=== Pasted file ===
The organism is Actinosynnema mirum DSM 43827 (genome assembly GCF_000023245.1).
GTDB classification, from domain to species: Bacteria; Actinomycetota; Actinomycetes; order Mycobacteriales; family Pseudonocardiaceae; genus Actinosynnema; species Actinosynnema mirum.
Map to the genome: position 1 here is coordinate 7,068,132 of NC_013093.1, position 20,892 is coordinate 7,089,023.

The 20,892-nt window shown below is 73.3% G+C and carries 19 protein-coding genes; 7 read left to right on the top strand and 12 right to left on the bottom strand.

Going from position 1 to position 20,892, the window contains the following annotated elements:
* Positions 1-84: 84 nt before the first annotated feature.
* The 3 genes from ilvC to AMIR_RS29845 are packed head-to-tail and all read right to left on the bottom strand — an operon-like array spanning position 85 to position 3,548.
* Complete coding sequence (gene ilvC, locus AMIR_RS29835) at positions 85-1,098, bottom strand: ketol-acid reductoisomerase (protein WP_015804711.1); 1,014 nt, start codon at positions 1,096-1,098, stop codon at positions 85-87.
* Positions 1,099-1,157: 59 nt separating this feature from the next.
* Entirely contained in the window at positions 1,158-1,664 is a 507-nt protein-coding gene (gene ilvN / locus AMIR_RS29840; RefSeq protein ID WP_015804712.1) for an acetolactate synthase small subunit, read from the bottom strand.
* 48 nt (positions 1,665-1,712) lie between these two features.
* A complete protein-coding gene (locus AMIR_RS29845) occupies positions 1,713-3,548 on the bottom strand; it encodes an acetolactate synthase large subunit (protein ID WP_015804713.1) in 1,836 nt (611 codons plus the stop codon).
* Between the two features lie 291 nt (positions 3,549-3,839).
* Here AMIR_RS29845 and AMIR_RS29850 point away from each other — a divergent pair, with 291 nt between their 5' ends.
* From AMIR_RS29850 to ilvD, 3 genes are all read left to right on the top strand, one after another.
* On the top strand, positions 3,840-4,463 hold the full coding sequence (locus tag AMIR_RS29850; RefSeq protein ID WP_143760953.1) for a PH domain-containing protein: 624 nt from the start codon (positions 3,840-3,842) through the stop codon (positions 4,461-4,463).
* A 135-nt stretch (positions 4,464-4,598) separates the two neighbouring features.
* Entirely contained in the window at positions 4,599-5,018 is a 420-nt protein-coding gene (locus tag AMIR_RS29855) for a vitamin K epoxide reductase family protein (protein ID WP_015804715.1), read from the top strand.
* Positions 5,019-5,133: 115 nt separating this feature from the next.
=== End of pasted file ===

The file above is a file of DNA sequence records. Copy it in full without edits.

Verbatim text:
The organism is Actinosynnema mirum DSM 43827 (genome assembly GCF_000023245.1).
GTDB classification, from domain to species: Bacteria; Actinomycetota; Actinomycetes; order Mycobacteriales; family Pseudonocardiaceae; genus Actinosynnema; species Actinosynnema mirum.
Map to the genome: position 1 here is coordinate 7,068,132 of NC_013093.1, position 20,892 is coordinate 7,089,023.

The 20,892-nt window shown below is 73.3% G+C and carries 19 protein-coding genes; 7 read left to right on the top strand and 12 right to left on the bottom strand.

Going from position 1 to position 20,892, the window contains the following annotated elements:
* Positions 1-84: 84 nt before the first annotated feature.
* The 3 genes from ilvC to AMIR_RS29845 are packed head-to-tail and all read right to left on the bottom strand — an operon-like array spanning position 85 to position 3,548.
* Complete coding sequence (gene ilvC, locus AMIR_RS29835) at positions 85-1,098, bottom strand: ketol-acid reductoisomerase (protein WP_015804711.1); 1,014 nt, start codon at positions 1,096-1,098, stop codon at positions 85-87.
* Positions 1,099-1,157: 59 nt separating this feature from the next.
* Entirely contained in the window at positions 1,158-1,664 is a 507-nt protein-coding gene (gene ilvN / locus AMIR_RS29840; RefSeq protein ID WP_015804712.1) for an acetolactate synthase small subunit, read from the bottom strand.
* 48 nt (positions 1,665-1,712) lie between these two features.
* A complete protein-coding gene (locus AMIR_RS29845) occupies positions 1,713-3,548 on the bottom strand; it encodes an acetolactate synthase large subunit (protein ID WP_015804713.1) in 1,836 nt (611 codons plus the stop codon).
* Between the two features lie 291 nt (positions 3,549-3,839).
* Here AMIR_RS29845 and AMIR_RS29850 point away from each other — a divergent pair, with 291 nt between their 5' ends.
* From AMIR_RS29850 to ilvD, 3 genes are all read left to right on the top strand, one after another.
* On the top strand, positions 3,840-4,463 hold the full coding sequence (locus tag AMIR_RS29850; RefSeq protein ID WP_143760953.1) for a PH domain-containing protein: 624 nt from the start codon (positions 3,840-3,842) through the stop codon (positions 4,461-4,463).
* A 135-nt stretch (positions 4,464-4,598) separates the two neighbouring features.
* Entirely contained in the window at positions 4,599-5,018 is a 420-nt protein-coding gene (locus tag AMIR_RS29855) for a vitamin K epoxide reductase family protein (protein ID WP_015804715.1), read from the top strand.
* Positions 5,019-5,133: 115 nt separating this feature from the next.